In December 2021, the Association of Banks in Jordan (ABJ) and the International Labour Organization (ILO) signed an agreement to empower women through Financial Inclusion, Leadership, and Education.
The objective of the agreement encompasses a set of interventions related to enhancing the financial status of women business owners, strengthening financial literacy among women and youth, as well as enhancing the access of competent women to leadership positions and corporate boards in private sector enterprises.
The third pillar of the agreement focusses on facilitating the transitions of competent and experienced female practitioners to leadership/managerial and corporate board positions, through establishing a digital platform (AllonBoard.jo).
The platform will host a repository of competent and experienced female professionals resumes in banking and different economic sectors to facilitate recruitment by banks and other corporates. This will enhance competent and experienced female practitioners transitions to leadership / management and corporate board positions.
The ABJ director general, Dr. Maher Al-Mahrouq, said that the agreement with ILO includes three main pillars that aims to empower women in Jordan. One of those pillars is developing a digital portal that hosts a repository of competent and experienced female professionals in the financial and banking sector, in order to facilitate recruitment by banks. He added that a recruitment committee will be established from ABJ, ILO and Amam Ventures to identify the minimum level of competencies and expertise for different leadership and managerial roles in the sector. The committee will also review the submitted applications against the pre-set criteria to identify candidates that meet the recruitment requirements.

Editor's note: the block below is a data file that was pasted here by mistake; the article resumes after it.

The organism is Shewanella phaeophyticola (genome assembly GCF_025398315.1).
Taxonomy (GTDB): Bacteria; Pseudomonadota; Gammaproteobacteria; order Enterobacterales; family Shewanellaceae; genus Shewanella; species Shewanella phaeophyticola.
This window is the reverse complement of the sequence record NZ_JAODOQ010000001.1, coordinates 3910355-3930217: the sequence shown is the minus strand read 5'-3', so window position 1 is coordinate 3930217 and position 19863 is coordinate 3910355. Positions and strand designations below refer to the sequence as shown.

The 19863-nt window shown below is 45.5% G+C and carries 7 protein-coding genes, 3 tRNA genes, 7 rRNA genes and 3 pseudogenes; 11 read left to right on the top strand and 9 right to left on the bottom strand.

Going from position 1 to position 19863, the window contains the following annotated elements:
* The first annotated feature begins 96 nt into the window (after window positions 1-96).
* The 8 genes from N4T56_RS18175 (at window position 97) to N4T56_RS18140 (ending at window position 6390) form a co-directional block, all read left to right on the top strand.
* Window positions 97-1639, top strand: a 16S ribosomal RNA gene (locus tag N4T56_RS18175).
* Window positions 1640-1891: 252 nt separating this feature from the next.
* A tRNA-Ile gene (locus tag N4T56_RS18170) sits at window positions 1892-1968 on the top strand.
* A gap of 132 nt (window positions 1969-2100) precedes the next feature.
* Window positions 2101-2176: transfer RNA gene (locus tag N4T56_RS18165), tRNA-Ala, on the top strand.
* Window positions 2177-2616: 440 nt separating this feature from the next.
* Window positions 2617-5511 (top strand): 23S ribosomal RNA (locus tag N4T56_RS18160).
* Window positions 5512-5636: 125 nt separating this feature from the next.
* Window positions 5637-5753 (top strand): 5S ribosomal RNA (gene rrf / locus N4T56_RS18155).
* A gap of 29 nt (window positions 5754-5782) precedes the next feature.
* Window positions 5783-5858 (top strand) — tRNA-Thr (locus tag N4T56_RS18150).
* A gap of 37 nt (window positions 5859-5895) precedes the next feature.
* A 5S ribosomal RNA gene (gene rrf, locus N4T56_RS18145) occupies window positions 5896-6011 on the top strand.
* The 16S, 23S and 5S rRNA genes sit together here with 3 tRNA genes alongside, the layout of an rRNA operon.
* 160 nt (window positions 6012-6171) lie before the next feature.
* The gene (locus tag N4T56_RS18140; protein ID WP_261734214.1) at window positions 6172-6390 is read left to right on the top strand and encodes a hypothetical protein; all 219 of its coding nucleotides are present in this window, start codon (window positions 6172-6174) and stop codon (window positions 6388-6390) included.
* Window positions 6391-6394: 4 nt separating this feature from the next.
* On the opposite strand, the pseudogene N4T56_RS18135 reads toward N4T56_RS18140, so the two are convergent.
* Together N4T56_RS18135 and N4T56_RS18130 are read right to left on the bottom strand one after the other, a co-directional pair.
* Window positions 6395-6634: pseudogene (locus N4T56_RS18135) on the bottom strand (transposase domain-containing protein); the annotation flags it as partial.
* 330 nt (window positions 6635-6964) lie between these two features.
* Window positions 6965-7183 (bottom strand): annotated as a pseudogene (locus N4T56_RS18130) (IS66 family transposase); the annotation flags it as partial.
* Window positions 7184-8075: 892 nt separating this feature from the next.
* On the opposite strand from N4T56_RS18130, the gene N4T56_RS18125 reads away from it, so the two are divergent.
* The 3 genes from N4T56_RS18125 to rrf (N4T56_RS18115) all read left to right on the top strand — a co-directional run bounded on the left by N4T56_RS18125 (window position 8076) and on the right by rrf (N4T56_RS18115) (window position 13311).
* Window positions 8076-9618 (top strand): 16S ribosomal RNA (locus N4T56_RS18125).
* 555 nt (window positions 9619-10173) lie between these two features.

Al-Mahrouq indicated that diversity in leadership allows for a dialogue between varying perspectives, which is imperative for increasing the inclusivity of financial systems. He added that increasing female representation in leadership positions can be greatly beneficial for furthering financial inclusion, given that women leaders are more likely to offer relevant insights on issues that disproportionately impact females.
Al-Mahrouq pointed out that correcting the gender gap at the highest levels of leadership has a multiplier effect on increasing the employment of women in lower ranks as well. He explained that having more women in leadership positions can reduce implicit gender biases in the hiring process, as well as increase pro-female advocacy within organizations. He also added that women in power could represent an attainable ideal, encouraging job retention and enhanced productivity amongst other females employed in financial services.